NFS client/buffer cache deadlock

Brian Fundakowski Feldman green at
Wed Apr 20 08:54:23 PDT 2005

On Wed, Apr 20, 2005 at 05:35:28PM +0200, Marc Olzheim wrote:
> On Wed, Apr 20, 2005 at 11:20:38AM -0400, Brian Fundakowski Feldman wrote:
> > Reads should be totally unaffected...
> The server was misbehaving. Fixed. :-)
> > > Btw.: I'm not sure write(),writev() and pwrite() are allowed to do short
> > > writes on regular files... ?
> > 
> > Our manpage is incorrect; POSIX states that they are (see earlier
> > e-mail).  There really is no alternative -- we simply can't build
> > an NFS transaction larger than our buffer cache can accomodate.
> > Note that short wries won't happen for normal buffer sizes, only
> > excessively large ones.  I really don't believe that writev() is meant
> > to be used so that you can write gigantic data structures in a single
> > transaction...
> Ah, I was reading the SUSv2 page:
> instead of the POSIX version.
> But in neither of those I can extrude the fact that it can return
> with result < nbyte, without it being a permanent condition.
> What phrase makes you conclude that it can ?

This specific issue is not clear-cut; the best thing to do lies somewhere
within the range of these scenarios:

"If a write() requests that more bytes be written than there is room
for (for example, [XSI] [Option Start] the process' file size limit
or [Option End] the physical end of a medium), only as many bytes as
there is room for shall be written. For example, suppose there is
space for 20 bytes more in a file before reaching a limit. A write of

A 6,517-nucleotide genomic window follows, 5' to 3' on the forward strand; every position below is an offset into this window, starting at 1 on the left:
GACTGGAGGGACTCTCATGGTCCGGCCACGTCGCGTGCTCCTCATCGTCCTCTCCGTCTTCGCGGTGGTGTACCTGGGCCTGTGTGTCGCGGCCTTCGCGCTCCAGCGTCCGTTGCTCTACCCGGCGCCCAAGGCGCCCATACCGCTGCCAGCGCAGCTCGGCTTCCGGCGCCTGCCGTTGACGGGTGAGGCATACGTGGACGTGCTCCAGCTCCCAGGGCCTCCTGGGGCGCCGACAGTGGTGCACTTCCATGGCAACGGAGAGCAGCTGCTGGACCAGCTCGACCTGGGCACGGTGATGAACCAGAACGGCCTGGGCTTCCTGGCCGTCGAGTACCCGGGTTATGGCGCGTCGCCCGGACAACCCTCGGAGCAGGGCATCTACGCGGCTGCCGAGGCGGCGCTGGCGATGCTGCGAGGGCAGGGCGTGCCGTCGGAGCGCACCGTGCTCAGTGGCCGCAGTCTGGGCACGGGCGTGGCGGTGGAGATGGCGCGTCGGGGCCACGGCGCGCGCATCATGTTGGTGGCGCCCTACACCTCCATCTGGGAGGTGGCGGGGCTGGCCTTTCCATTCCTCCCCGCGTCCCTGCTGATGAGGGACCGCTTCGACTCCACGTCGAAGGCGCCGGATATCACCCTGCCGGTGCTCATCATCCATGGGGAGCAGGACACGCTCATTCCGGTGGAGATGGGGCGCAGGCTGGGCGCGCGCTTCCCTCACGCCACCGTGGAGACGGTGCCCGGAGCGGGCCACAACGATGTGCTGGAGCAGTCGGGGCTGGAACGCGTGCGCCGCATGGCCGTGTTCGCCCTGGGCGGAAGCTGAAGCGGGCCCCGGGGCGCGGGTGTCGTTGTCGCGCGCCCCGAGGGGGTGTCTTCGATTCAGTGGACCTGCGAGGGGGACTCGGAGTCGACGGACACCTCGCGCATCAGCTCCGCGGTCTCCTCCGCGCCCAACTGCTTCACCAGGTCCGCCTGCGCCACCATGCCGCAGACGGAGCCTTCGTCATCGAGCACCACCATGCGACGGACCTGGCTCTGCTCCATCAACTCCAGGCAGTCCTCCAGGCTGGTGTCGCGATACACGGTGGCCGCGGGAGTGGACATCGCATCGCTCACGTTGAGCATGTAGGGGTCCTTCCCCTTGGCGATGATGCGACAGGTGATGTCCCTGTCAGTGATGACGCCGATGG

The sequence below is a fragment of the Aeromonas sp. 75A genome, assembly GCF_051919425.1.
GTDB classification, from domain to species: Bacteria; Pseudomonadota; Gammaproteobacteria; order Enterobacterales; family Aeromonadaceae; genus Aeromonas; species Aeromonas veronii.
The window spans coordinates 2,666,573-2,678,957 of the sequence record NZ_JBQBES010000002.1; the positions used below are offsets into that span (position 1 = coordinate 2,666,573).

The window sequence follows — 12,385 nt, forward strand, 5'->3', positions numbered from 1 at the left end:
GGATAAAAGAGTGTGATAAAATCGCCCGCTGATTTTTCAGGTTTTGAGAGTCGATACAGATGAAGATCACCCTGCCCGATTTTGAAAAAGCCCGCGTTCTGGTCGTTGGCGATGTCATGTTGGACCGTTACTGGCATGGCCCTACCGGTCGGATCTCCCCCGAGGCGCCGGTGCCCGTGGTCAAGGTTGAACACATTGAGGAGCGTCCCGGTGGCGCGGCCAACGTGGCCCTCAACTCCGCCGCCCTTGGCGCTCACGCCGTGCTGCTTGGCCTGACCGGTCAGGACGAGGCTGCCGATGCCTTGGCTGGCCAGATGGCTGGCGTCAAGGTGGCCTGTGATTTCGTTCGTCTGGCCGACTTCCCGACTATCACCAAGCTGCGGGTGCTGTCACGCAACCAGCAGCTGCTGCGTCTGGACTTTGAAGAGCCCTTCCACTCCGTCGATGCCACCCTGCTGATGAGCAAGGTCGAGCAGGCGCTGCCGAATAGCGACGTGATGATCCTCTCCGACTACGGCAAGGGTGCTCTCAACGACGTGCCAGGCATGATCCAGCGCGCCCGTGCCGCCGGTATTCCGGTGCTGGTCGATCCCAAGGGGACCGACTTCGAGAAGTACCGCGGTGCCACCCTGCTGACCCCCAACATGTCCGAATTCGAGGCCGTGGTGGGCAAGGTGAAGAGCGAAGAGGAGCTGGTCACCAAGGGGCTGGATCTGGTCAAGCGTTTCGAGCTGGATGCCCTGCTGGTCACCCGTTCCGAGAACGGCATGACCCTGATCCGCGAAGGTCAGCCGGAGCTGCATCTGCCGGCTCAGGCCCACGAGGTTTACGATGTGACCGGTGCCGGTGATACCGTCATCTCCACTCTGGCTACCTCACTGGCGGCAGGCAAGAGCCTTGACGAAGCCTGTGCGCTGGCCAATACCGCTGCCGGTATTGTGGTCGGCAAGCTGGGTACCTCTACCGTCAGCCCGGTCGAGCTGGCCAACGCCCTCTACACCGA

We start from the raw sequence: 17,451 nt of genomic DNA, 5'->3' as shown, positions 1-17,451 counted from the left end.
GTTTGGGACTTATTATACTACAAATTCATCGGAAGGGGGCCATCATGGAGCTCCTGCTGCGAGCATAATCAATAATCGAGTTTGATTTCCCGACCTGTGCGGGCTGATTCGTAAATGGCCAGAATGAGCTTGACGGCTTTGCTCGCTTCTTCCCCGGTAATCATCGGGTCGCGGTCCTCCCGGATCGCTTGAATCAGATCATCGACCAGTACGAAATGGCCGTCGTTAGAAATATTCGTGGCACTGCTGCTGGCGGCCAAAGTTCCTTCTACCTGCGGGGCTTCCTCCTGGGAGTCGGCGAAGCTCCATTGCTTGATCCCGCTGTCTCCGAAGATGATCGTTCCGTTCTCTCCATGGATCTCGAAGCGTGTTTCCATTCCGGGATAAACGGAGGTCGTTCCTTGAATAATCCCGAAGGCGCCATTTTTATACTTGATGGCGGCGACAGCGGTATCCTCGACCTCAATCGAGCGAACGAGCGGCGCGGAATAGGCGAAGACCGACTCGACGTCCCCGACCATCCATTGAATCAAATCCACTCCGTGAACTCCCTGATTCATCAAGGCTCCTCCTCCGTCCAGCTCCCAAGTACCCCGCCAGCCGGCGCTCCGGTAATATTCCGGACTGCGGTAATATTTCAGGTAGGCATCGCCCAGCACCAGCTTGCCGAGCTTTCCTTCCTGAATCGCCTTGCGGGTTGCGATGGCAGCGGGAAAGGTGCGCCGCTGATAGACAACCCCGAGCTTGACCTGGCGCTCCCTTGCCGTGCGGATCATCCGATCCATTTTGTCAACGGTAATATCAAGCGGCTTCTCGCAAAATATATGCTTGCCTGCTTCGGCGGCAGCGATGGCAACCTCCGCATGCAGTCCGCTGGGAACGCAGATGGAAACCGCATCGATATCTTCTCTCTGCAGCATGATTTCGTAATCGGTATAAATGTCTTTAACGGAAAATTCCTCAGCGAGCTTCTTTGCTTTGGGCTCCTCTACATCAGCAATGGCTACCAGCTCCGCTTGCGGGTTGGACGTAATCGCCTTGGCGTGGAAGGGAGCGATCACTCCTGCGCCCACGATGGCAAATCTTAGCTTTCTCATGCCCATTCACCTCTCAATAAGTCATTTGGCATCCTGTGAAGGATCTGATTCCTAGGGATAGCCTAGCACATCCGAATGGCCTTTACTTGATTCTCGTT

512 bytes will return 20. The next write of a non-zero number of bytes
would give a failure return (except as noted below)."

"When attempting to write to a file descriptor (other than a pipe or
FIFO) that supports non-blocking writes and cannot accept the data

    * If the O_NONBLOCK flag is clear, write() shall block the calling
    thread until the data can be accepted.

    * If the O_NONBLOCK flag is set, write() shall not block the
    thread. If some data can be written without blocking the thread,
    write() shall write what it can and return the number of bytes
    written. Otherwise, it shall return -1 and set errno to [EAGAIN]."

"[ENOBUFS] Insufficient resources were available in the system to
perform the operation."

I think the first is more useful behavior than the last.  Supporting it
should be exactly the same as supporting what happens if the actual
filesystem fills up.  In this case, the filesystem is being requested to
write more "than there is room for."

Brian Fundakowski Feldman                           \'[ FreeBSD ]''''''''''\
  <> green at                               \  The Power to Serve! \
 Opinions expressed are my own.                       \,,,,,,,,,,,,,,,,,,,,,,\

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